The Rishonim write that one should not take a haircut during the Omer period. As we learned above (sec. 3-4), Sefardim observe this prohibition until the morning of the thirty-fourth day of the Omer. Ashkenazim, on the other hand, keep it until the morning of the thirty-third, while some allow haircuts starting from the night of Lag B’Omer. One may rely on those who rule leniently, if necessary (see above, note 5).
Only regular haircuts, that entail an aspect of joy, are prohibited, but it is permissible to trim one’s mustache, if it interferes with one’s eating. Similarly, one who gets headaches when his hair is overgrown, or one who has sores on his head, may cut his hair during this period (based on S.A. 551:13, M.B. 21, and B.H. ibid.; Sefer Pesach KeHilchato 12:8-9).
Both men and women are included in this prohibition. However, a woman may cut her hair for purposes of modesty. For example, if her hair comes out of her head covering, she may cut it (S.A. 551:13, M.B. 79). It is also permissible to cut or pluck hair in order to avoid embarrassment. Therefore, women may pluck their eyebrows or remove facial hairs (Piskei Teshuvot 493:7, quoting R. Shlomo Zalman Auerbach; see also Iggrot Moshe, Y.D. 2:137).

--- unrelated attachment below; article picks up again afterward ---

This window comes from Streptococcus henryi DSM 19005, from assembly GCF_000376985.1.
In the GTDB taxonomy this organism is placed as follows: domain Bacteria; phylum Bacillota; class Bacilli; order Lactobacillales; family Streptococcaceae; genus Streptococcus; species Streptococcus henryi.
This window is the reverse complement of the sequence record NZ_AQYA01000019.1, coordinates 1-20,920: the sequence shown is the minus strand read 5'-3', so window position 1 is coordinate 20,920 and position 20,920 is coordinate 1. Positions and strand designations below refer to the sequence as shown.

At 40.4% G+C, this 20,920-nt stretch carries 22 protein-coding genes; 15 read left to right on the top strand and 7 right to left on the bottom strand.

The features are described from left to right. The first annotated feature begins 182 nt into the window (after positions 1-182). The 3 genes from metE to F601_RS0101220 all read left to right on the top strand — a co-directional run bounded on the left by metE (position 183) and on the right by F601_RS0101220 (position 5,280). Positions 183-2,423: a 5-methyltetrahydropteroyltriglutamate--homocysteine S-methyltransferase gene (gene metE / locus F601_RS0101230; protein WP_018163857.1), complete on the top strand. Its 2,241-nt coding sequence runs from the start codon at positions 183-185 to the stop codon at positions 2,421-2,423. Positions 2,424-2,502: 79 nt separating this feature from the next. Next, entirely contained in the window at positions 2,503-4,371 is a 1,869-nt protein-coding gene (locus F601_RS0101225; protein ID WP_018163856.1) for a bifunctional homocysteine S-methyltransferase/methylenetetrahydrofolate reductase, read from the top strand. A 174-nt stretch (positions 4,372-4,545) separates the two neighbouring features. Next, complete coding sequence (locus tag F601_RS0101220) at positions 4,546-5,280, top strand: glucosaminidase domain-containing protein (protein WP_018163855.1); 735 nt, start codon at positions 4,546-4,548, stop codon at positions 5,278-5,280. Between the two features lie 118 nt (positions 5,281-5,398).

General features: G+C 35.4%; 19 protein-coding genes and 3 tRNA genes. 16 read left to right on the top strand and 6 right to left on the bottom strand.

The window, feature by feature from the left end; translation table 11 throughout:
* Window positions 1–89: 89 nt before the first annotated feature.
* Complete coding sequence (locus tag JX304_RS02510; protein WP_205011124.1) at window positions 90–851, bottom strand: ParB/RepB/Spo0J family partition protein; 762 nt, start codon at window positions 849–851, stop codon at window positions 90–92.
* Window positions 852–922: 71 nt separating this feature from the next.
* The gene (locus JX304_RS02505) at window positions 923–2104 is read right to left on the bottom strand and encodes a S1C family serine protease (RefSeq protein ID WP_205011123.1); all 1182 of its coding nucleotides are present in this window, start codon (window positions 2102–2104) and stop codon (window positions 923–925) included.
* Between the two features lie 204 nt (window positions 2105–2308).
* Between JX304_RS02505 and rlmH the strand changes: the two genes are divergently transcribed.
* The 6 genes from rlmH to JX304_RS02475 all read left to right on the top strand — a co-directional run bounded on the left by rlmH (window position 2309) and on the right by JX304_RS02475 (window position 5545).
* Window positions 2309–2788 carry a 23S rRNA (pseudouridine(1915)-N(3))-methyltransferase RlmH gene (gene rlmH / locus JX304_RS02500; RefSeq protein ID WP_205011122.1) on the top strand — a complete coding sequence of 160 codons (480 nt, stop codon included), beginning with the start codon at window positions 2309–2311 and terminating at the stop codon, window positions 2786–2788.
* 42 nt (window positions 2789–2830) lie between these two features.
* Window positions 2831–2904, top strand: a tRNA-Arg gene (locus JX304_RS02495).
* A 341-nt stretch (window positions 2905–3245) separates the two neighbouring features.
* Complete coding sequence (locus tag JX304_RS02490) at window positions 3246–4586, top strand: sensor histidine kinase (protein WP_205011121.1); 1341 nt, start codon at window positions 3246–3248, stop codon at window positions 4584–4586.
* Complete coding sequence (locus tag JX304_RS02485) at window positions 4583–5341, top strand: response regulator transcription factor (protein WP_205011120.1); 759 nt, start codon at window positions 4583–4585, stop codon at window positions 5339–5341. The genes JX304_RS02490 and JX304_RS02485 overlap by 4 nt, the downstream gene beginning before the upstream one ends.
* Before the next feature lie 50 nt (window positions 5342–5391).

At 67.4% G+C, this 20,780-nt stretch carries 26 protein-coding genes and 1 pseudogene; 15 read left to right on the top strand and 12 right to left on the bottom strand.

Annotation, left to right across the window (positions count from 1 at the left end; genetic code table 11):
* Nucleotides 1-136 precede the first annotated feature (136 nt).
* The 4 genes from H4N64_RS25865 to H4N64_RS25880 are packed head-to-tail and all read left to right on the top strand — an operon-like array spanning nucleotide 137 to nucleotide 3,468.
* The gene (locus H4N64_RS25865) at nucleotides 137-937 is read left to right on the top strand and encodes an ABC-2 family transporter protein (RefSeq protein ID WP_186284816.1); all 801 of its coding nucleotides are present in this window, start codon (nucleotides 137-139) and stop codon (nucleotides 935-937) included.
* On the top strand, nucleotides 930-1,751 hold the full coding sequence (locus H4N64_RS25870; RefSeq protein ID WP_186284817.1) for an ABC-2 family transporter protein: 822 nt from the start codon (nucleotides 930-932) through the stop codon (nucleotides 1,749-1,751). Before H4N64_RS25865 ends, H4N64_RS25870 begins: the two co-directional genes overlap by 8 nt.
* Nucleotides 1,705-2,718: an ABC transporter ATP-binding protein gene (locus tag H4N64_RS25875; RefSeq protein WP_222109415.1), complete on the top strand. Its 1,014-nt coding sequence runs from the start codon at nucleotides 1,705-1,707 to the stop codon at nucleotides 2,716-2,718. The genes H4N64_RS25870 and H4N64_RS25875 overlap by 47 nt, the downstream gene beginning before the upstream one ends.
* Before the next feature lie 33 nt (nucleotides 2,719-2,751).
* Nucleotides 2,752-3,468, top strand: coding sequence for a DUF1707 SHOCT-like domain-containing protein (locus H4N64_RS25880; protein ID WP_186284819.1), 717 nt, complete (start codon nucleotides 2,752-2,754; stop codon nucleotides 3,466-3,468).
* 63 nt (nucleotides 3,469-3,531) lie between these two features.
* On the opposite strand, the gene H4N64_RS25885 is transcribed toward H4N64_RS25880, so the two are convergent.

One may not cut children’s hair, as well, during this period, but if there is a great need – to prevent them from suffering – it is permissible (see S.A. 551:14, M.B. 82).
The main participants of a brit milah – the father of the child, the sandak, and the mohel – may cut their hair in honor of the occasion (M.B. 493:12; we will discuss the law of Yom HaAtma’ut below, 4:11). According to Ashkenazi custom, one may take a haircut in anticipation of Rosh Chodesh Iyar when it falls out on Shabbat (M.B. 493:5). Sefardim act leniently in this regard only under pressing circumstances (K.H.C. 493:42). 1
Those who follow the customs of the Ari z”l are careful not to take haircuts the entire Omer period, until the day before Shavu’ot, when they cut their hair in honor of the holiday. According to the Ari, one should not get a haircut even for the sake of a brit milah. The only exception is giving [first] haircuts to young, three-year-old boys on Lag B’Omer (K.H.C. 493:13; see below, 5:6, regarding the chalakah [or upsherin] custom).
- According to Ashkenazi custom, one may shave and take a haircut in honor of Shabbat when Lag B’Omer falls out on Sunday (Rama 493:2). Sefardi custom, on the other hand, prohibits this. If Lag B’Omer falls out on Friday, however, even Sefardim allow one to take a haircut and shave on that day (S.A. 493:2). ↩